Women represent half the population, yet they are under-represented in the directorial ranks, from Broadway to community theater, for reasons ranging from financial to outdated mindsets.
A study published in 2018 by the Wellesley Centers for Women found multiple causes, ranging from cultural bias to financial limitations.
It noted that selection committees are biased toward choosing men for leadership positions, and stated that work-life balance is difficult to achieve in a field that requires long, irregular hours and extensive travel.
The Wellesley study also concluded that diversity must be actively pursued, as part of a cultural shift, that mentorship of women must be supported, and that the challenges of supporting oneself in the theater field while climbing the career ladder presents significant economic challenges.
A report published in October 2015 by the League of Professional Theatre Women, exploring gender parity outside of Broadway theaters, found, for five seasons, from 2010-11 to 2014-15, that, on average, only 33 percent of directors are women.
Krista Schafer Ewbank, founder and artistic director of Trenton’s Open Book Theatre Company, said there are many reasons why women are under-represented in the directorial ranks.
“One major reason is that women are underrepresented in artistic leadership,” she said. “According to a recent study by Wellesley Centers for Women, less than 27 percent of theaters have women in the artistic director role, and a 2015 study by the Dramatist Guild found that 78 percent of plays produced in American were written by men. When men are running the show, writing the plays and choosing the shows, there’s not as much opportunity for women.”
Ewbank said she routinely sees twice as many women at auditions for half as many roles.
“It’s easier for men to get experience, but even still, it’s not that there aren’t women with the training and experience and skills,” she said. “It’s that they are not being given the jobs. I think that is starting to shift, but we have a long way to go.”
Ewbank said that having more women in leadership roles will begin to make a difference.
“There is the sexism we need to keep addressing that is keeping women out of all sorts of fields: Equal pay for equal work, affordable child care, and women having the confidence to apply for the job,” she said. “Time and time again, I see women downplaying their skills, while men often push forward with more confidence.
“We women have been taught for all our lives, both explicitly and inadvertently, to make ourselves smaller. We deserve our space at the table. Leaders need to make space for more women, and women need to demand equal access to that space.”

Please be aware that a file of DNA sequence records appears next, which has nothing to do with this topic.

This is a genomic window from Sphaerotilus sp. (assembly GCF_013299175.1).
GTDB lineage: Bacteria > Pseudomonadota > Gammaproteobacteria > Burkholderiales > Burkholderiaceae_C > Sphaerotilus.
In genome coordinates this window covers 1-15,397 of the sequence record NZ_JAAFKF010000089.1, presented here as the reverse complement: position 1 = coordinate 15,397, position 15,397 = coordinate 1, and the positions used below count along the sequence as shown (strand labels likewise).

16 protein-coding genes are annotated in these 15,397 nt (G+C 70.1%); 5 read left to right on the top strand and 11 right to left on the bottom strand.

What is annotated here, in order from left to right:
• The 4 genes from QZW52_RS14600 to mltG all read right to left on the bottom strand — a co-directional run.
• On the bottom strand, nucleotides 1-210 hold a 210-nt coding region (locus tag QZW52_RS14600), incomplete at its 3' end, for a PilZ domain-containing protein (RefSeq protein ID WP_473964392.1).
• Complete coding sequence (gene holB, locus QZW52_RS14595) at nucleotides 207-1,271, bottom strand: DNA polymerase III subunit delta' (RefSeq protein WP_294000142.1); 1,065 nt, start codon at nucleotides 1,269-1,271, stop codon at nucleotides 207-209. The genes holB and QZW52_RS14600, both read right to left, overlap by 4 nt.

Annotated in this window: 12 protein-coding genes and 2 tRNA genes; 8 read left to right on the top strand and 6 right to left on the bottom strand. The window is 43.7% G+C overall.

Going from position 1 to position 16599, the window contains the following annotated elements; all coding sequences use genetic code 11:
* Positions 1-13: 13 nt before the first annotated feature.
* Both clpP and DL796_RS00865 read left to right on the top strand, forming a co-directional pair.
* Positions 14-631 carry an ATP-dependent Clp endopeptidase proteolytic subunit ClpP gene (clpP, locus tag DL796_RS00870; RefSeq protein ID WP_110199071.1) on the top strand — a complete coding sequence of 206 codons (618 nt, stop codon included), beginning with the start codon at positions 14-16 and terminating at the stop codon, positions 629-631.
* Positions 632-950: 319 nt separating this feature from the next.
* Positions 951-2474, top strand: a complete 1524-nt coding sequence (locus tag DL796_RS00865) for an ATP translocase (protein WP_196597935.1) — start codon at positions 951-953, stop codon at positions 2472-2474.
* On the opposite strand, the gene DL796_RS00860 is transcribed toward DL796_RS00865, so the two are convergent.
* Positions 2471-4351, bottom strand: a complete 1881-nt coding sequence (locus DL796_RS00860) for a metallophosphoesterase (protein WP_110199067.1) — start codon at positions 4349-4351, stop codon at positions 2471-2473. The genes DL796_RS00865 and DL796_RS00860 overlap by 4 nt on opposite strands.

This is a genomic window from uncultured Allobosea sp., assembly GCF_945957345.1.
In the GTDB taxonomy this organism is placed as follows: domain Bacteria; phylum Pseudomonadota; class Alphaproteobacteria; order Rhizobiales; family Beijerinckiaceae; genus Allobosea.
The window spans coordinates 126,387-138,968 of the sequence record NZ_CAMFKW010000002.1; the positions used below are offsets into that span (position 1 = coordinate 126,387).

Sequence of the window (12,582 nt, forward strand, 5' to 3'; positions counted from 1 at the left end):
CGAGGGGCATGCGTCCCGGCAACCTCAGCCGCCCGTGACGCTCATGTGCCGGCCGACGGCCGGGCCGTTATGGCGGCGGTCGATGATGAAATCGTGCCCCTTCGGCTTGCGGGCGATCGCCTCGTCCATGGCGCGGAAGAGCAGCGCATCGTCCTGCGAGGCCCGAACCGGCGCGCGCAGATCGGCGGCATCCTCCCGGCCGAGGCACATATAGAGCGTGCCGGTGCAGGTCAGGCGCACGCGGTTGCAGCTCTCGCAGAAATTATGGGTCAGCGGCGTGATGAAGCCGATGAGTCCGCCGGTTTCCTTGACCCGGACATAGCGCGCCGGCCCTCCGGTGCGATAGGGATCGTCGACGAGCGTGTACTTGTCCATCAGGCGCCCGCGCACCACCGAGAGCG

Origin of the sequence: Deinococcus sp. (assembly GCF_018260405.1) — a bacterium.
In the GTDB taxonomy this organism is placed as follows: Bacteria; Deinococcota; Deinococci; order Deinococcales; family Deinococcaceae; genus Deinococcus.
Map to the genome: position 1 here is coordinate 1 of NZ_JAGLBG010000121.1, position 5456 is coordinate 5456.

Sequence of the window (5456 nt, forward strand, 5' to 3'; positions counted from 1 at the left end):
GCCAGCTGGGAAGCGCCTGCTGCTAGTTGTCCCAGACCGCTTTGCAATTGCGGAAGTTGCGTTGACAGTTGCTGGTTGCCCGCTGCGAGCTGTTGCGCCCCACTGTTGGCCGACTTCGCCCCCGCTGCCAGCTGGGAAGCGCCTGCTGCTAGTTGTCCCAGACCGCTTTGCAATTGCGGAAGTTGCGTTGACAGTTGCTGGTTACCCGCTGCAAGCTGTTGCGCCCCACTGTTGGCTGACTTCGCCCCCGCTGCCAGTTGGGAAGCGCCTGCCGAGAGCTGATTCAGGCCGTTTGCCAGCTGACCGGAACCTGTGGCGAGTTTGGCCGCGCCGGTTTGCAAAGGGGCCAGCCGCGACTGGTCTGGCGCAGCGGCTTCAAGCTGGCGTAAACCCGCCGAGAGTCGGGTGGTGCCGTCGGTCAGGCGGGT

Frannie Shepherd-Bates, founder and artistic director of the Magenta Giraffe Theatre Company from 2008 to 2013, and a director for the Detroit Public Theatre, Williamston Theatre, Tipping Point, Shakespeare in Detroit, Waterworks Theatre Company and Planet Ant, is currently the director of Shakespeare in Prison, which she founded in 2012 to work with incarcerated women.
She said the subjugation of women in the theater industry is much the same as practically any other field of endeavor.
“This realm has been dominated by white men for hundreds of years, since women weren’t even allowed on stage, let alone be at the helm of a production,” Shepherd-Bates said. “It’s time to balance that scale, and there are a lot of incredible people working hard to make that happen.”
She said leaders in the industry must be open to systemic change, and they must put their money where their mouth is, by intentionally hiring women artists.
“Men in the industry must hold themselves accountable for deeply ingrained misogyny that affects their perspective and behavior,” Shepherd-Bates said. “We women need to hold men accountable as well. It takes a lot of work to recognize one’s own biases, and it takes work to call someone out while giving them an opportunity not only to apologize, but to look inward.”
Lavinia Hart, past artistic director of Detroit’s Attic Theatre, and a former associate professor of theater at Wayne State University, said the reason there aren’t more women directors is that it is hard to get a place at the table when it is surrounded by good ol’ boys.
She said in the past 40 years, she has seen women help other women get their plays written, produced and directed.
“We have a few generations of women who are pulling the young ones up and getting them into the public eye,” Hart said. “The last two jobs I’ve been assigned, since leaving Wayne State, have come from the invitation of women.”
She said women need to tear down the old hierarchy and make room for strong, new voices.
“If a sister has a great idea, be the first to say ‘yes,’ and get it done,” Hart said.
For information about the Wellesley Centers for Women theater study, go to wcwonline.org/Active-Projects/womens-leadership-in-resident-theaters?fbclid=IwAR2d2URGRHTuIygAyKDWlIW5Ac0CiA43eMok_hwB2EoZlpIpWCQ1KMC14Ug.